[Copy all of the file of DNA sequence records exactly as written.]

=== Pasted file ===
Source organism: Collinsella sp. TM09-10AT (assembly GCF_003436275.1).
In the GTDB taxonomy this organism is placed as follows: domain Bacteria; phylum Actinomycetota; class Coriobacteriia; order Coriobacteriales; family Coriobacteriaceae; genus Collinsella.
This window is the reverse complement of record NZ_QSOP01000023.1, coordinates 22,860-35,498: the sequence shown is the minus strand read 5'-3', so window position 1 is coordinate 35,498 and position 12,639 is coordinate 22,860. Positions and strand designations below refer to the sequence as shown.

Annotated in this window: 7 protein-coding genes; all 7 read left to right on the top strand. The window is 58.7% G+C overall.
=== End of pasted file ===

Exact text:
Source organism: Collinsella sp. TM09-10AT (assembly GCF_003436275.1).
In the GTDB taxonomy this organism is placed as follows: domain Bacteria; phylum Actinomycetota; class Coriobacteriia; order Coriobacteriales; family Coriobacteriaceae; genus Collinsella.
This window is the reverse complement of record NZ_QSOP01000023.1, coordinates 22,860-35,498: the sequence shown is the minus strand read 5'-3', so window position 1 is coordinate 35,498 and position 12,639 is coordinate 22,860. Positions and strand designations below refer to the sequence as shown.

Annotated in this window: 7 protein-coding genes; all 7 read left to right on the top strand. The window is 58.7% G+C overall.